Suggested Bibliographic Reference: Challenging New Frontiers in the Global Seafood Sector: Proceedings of the Eighteenth Biennial Conference of the International Institute of Fisheries Economics and Trade, July 11-15, 2016. Compiled by Stefani J. Evers and Ann L. Shriver. International Institute of Fisheries Economics and Trade (IIFET), Corvallis, 2016.
Proceedings of the Eighteenth Biennial Conference of the International Institute of Fisheries Economics and Trade, held July 11-15, 2016 at Aberdeen Exhibition and Conference Center (AECC), Aberdeen, Scotland, UK.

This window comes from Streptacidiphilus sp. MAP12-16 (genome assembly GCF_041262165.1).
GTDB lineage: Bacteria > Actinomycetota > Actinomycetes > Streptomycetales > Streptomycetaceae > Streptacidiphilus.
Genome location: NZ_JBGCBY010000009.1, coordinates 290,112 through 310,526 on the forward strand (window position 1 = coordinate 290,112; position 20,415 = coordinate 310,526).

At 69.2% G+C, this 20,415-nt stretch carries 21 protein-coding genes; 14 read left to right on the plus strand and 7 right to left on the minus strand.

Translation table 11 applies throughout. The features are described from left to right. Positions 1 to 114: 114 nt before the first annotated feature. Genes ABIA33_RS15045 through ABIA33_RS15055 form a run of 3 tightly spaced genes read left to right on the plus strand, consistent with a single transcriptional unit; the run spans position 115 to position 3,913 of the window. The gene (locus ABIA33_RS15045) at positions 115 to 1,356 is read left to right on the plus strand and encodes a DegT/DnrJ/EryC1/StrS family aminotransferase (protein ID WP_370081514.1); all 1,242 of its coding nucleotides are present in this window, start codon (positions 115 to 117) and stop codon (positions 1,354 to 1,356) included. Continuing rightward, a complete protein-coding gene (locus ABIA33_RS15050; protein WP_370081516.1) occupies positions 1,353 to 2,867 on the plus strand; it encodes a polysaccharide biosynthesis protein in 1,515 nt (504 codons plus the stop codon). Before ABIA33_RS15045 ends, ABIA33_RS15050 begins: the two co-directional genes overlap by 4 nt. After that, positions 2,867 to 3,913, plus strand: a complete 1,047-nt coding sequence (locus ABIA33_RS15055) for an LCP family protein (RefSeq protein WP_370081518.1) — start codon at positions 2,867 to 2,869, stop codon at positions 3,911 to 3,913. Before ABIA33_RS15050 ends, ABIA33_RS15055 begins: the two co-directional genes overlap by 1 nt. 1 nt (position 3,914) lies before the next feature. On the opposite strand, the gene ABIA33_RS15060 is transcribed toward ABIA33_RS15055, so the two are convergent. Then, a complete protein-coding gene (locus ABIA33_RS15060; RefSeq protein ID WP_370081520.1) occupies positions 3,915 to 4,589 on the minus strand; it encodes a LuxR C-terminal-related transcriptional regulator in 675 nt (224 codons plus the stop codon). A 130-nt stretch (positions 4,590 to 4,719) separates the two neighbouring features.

Live seafood is becoming increasingly popular in global markets. Seafood is one of the most important industries in Norway, and live crustacea is an increasingly important international marketing channel. King crab pioneered this trend in crustacea, now followed by emergent supplies of snow crab. As a new species, for Norway, snow crab is considered to have significant potential. In order to obtain optimal value creation of these crab species, market orientation is essential. Market orientation - a firms' ability to generate, disseminate and respond to market intelligence - is a critical prerequisite for creating competitive advantage. Hitherto, market orientation has been viewed mainly from a dyadic perspective (seller and potential customers). However, as companies interact in value chains in creating value for the end-user it is arguably important to include the whole value chain in the market orientation perspective. Different levels in the value chain necessarily require new arrangements for diffusion of market intelligence and coordination of responsiveness among chain members. Customers of Norwegian companies selling live crab in selected markets (Korea and USA) are used as the case. This enables exploration of market orientation from a larger-scale perspective, including not only companies' internal resources, external factors such as markets and competitors but also the wider dynamic contexts of resource management parameters and trade policy inter alia. It is posited that only by consideration of this broader set of criteria will a more accurate understanding of company's market orientation be possible, potential constraints identified and solutions be planned for implementation.